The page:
This article was originally published in Asia Business Law Journal
The 161st report of India’s parliamentary standing committee reviews the IP rights regime. Among various subjects, one of the subjects discussed in detail is artificial intelligence (AI) and IP rights. In paragraph 8.2, the report expresses a need for revisiting IP rights legislations and implementing a strong IP rights framework, more particularly, for AI-related inventions, “As regards the economic impact of AI, the committee was informed that an Accenture research report had estimated that the benefits from AI-related innovations, if drawn in an optimal manner, would add USD957 billion by 2035 to the Indian economy. However, in order to extract benefits from AI, revisiting of IP rights legislations and implementing a strong IP rights framework is desirable.”
In this respect, one of the questions that arises while determining the requirements of patentability of AI-related inventions is the assessment of “inventiveness” or “inventive step” for patentability of AI-related inventions.
Section 2(1)(ja) of the Indian Patents Act, 1970 defines inventive step as “a feature of an invention that involves technical advance as compared to the existing knowledge or having economic significance or both and that makes the invention not obvious to a person skilled in the art”.
In F Hoffmann La Roche v Cipla, referring to Bishwanath Prasad Radhey Shyam v Hindustan Metal Industries and other foreign rulings, the court identified the skilled person as “a person who practises in the field of endeavour, belongs to the same industry as the invention, possesses average knowledge and ability, and is aware of what was common general knowledge at the relevant date”.
However, current law limits the assessment of inventiveness to an objective examination of the invention against the scope of relevant art to analogous prior art, and reliance is made on this to argue against combinations accused as rendering the claims obvious. There is no consideration of any true or actual circumstances under which an invention was made (e.g., the amount of time and resources used by the true inventor) or whether an invention is made by a human being using AI technology – or autonomously by AI.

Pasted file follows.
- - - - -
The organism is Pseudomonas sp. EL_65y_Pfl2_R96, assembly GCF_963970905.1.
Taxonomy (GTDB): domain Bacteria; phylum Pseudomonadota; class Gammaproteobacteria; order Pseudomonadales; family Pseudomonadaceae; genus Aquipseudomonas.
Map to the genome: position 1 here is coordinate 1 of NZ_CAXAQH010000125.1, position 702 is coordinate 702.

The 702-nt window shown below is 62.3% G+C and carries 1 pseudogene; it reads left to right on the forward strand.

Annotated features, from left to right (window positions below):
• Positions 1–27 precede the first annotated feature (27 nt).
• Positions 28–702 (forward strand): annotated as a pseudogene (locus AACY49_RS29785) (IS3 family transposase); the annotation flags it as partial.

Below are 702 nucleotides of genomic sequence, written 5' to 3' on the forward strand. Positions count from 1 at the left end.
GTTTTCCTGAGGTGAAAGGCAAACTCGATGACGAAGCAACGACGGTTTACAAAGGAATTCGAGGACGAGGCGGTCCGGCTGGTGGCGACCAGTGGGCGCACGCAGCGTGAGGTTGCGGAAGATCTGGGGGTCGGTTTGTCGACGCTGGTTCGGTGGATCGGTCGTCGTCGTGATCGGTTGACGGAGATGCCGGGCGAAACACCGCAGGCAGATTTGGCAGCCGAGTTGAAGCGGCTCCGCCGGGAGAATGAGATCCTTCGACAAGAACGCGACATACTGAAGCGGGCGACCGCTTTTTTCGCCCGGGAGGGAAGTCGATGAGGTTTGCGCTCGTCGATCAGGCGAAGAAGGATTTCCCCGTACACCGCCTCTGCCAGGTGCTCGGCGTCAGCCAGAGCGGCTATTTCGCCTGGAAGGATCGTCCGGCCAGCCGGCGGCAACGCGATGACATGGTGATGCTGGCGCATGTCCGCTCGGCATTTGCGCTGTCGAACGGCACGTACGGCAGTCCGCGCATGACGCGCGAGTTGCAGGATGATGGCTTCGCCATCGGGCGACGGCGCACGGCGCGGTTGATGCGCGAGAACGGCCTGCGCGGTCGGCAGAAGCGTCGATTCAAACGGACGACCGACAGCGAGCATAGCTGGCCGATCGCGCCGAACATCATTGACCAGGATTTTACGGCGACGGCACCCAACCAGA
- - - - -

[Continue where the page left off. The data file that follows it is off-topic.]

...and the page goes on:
The Indian Patents Act does not explicitly define the expression “inventor”, and instead, permits inter alia the person claiming to be the true and first inventor, and the assignee of such a person, to file a patent application. Therefore, to understand the meaning of inventorship, we again have to rely on judicial expositions. In VB Mohammed Ibrahim v Alfred Schafranek & Ors and Shining Industries v Sri Krishna Industries, the courts ruled that an inventor must provide technical contribution and be a natural person. In National Institute of Virology v Vandana S Bhide, the IPO ruled that a pair of hired hands cannot claim inventorship and, to be named as an inventor, such a person must have made some intellectual contribution to achieving the final results of research work leading to a patent. Thus, it is clear that none of these cases contemplated an inventorship claim by a third category of a person, i.e., an artificial one.
There may be some justification in arguing that a machine ought to be recognised as an inventor if it provides a technical contribution that is material to patentability. However, the question remains, if something is artificial in itself, how can it own a patent?
The issue of inventorship also, generally, affects two other essential rights that lie in the underlying invention, namely, the right to apply and own. Under the act, any person (natural or legal) other than the named inventor who applies for a patent must prove that he is entitled to do so through a valid contract that can be reduced to writing and duly executed.
Therefore, it would appear something artificial can’t own a patent, and something that is not artificial is well covered under the present statute. The doctrine of unjust enrichment would be defunct if AI starts getting the benefits from patents. For example, a company that makes a robot can seek patent of that robot, but the robot cannot seek a patent if it develops another robot based on AI. In that case, the inventiveness of the second robot will be covered by the company’s patent for the first robot. If the robot were to be allowed to claim a patent on its invention, it would lead to absurdity, chaos and other complex issues.
Given the progress in AI, it would seem appropriate to adjust the legal provisions and examination guidelines by defining the term artificial in the statute and make it more compatible with the assessment of inventiveness for future technical developments.